Gardener is a typeface that contains 4 weights: Regular, Medium, Bold and Black. It also includes an Italic and a Sans Serif version.

This typeface is inspired by Japanese rock gardens, which is a style of Japanese garden traditionally found at temples or monasteries. Through carefully arranged rocks, sand, and sometimes moss, these landscapes create a balanced composition that reflects the essence of nature. They are meant to be seen, observed, and serve as an aid for meditation.

I have always been interested in the tranquility of Japanese rock gardens - with each elements carefully placed and arranged, they visually create a sense of calm to the viewer. While searching for a suitable idea for my typeface, I find this relatable to type design as both are visual acts of carefully arranging elements. I wanted to design a typeface that is calm, delicate, fragile and imperfect in a sense that reflects the serene feelings rock gardens give me.

I started by exploring elements in rock gardens that can be translated into a typeface. I was really pulled into the roughness of rocks and sands and was quite stuck for a while as all I could do was to make curves with straight lines - which was merely like putting a filter onto the humanist typeface I designed in week 1.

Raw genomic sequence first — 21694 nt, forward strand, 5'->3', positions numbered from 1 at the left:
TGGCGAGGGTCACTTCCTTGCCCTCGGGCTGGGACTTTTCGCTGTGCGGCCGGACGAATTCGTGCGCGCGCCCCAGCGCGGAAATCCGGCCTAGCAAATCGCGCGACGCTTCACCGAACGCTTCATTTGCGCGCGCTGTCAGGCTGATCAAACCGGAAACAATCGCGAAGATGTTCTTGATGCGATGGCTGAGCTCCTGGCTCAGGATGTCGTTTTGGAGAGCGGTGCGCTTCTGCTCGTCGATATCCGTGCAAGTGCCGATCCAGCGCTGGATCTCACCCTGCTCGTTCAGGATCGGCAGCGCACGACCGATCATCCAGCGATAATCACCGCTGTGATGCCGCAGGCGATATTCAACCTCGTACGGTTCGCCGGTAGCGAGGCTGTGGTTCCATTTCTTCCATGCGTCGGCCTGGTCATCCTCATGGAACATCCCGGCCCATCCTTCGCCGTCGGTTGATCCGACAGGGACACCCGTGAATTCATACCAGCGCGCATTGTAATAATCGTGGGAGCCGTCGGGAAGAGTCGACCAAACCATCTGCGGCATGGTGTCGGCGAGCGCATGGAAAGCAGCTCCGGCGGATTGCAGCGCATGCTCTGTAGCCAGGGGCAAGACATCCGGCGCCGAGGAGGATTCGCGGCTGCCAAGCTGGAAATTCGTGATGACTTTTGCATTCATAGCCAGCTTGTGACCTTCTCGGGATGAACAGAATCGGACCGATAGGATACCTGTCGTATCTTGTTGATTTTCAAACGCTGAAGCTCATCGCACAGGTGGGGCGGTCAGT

The key moment of change was when instructors reminded me of the sand element in rock gardens - sand is raked into patterns, resembling things like rippling water or waves. Instead of being the white space, sand could actually be the black space (shapes) of my typeface. I was suggested that I could imitate the action of raking sand when I draw letters in calligraphy - by turning the broad-nib pen. That really worked out and I soon found my ‘’hero shape’’ that I made use of in my whole type family.

Of course everything didn’t just go smoothly after finding one single shape. I still had to spend a lot of time figuring out how to transform that shape slightly so it suits the rest of the character set. I also had to figure out the weight proportion of the letters - as I have been turning my pen in calligraphy (it sometimes turns more than 90°), I couldn’t completely follow the normal weight proportion. Sometimes the contrasts would look really strange and I had to find a balance between different approaches. Here’s where trusting your eyes and listening to your feelings comes in - there are indeed rules in type design, but the more important thing is the design direction, decision, and how the typeface speaks to you.

After finding a good direction and a system for my main weight, I started exploring a Black weight and interpolating other weights through that. The Sans Serif and Italic version also started getting into form at a similar time. This was my favourite part in the process seeing the main style transform into unexpected textures and feelings. At this point in time, Gardener is far from perfect and definitely need a bit of developing and tweaking in the future. It mainly works best in a relatively smaller text size, while the Black weight has potential to be used for display.

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